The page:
by Miss Irene M. Irving, Senior Lecturer and Consultant in Paediatric Surgery in the University of Liverpool.
Matters of life and death
Mr Rex Brinkworth, director of the Down's Children's Association, with Francoi.se his 15-year-old daughter who suffers from the syndrome. Mr Brinkworth has emerged this week as a champion of the rights of the handicapped
The verdict of not guilty." which concluded the trial of Dr Leonard Arthur for the attempted murder of a newborn baby with Down's syndrome has been reported as being greeted with relief and delight by other eminent paediatricians.
Professor John Lorber, former Professor of Paediatrics at Sheffield University was quoted in The Guardian as saying: "It's marvellous for babies, it's marvellous for parents, it's marvellous for doctors and it should put an end to this horrible spying business in hospitals." I believe him to be wrong on all counts.
This trial, already regarded as an historic test-case. can be seen as the backlash of a society which is frightened by its own devaluation of human life. it is a society which. in adopting a liberal abortion law. has not only permitted abortion on demand but has also paved the way for wholesale pre-natal destruction of abnormal babies.
A great deal of research and clinical time has been devoted to the refinement of techniques for the detection of malformation in the developing foetus and undoubtedly they represent significant scientific advances. It is unusual. however. for pre-natal diagnosis to be used as an aid to treatment: much more commonly the end result is destruction of the foetus.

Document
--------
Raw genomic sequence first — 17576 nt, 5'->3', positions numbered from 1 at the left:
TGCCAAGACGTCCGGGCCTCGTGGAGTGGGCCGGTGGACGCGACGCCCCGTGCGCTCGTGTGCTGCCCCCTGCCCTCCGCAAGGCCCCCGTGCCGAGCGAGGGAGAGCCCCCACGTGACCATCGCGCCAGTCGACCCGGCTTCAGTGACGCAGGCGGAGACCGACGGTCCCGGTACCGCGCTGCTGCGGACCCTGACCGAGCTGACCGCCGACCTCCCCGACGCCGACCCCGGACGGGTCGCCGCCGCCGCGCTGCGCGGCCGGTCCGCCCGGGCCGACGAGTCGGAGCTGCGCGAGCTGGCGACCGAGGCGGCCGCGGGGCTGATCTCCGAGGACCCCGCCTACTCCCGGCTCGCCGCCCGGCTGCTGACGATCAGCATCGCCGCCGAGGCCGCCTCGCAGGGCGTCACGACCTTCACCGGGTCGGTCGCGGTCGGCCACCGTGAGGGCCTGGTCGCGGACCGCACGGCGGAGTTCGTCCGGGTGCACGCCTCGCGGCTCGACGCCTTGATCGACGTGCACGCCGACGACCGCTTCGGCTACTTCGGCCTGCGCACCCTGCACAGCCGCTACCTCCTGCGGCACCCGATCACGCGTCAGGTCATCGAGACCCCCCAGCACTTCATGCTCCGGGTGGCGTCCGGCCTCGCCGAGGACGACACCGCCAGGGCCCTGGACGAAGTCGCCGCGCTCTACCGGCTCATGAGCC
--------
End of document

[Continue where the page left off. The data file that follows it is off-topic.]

It is no mere coincidence that there has been a trend among paediatricians to be increasingly selective in their treatment of deformed newborn babies prepared to admit that "withholding of treatment" includes sedation and starvation.
Running parallel with this trend has been the increasing popularity of televised debates tend to confuse rather than to clarify lay minds. It is not surprising that the confidence of the public in the medical profession is being undermined.
Several important definitions and distinctions need to be made in any attempt to discuss the ethical problems which can con-, front paediatricians or paediatric surgeons in their care of severely handicapped newborns. The basic concept is the right to life: the most fundamental right of every member of society whether normal or handicapped. As emphasised recently by Cardinal Hume, the right to life is not to be given, or taken away, by the law, nor by parents or doctors.
This is not to say that under all
circumstances every sophisticated means of preserving life must be used: this would
clearly be quite unjustified if the child's condition is untreatable and will lead to death within a short while. In such cases only the most basic treatment is required — warmth, food, comfort (for parents as well as child) and any drugs that are required to relieve symptoms.
At the other end of the spectrum are the conditions that are eminently treatable and will allow for normal or near-normal life. These children do not pose any moral dilemma. The less severe degrees of spina bifida and most conditions of the food passages requiring surgery shortly after birth enter into this category.
The most difficult cases are those in the "grey area' between these two extremes. namely, babies who are likely to survive. with or without routine surgery, but who will be permanently handicapped, either mentally or physically or both. Babies with Down's syndrome (mongolism) come into this category. In the case of uncomplicated Down's syndrome. the baby deserves the same basic care as a normal baby, and any treatment which is deliberately intended to end or shorten the baby's life is morally wrong.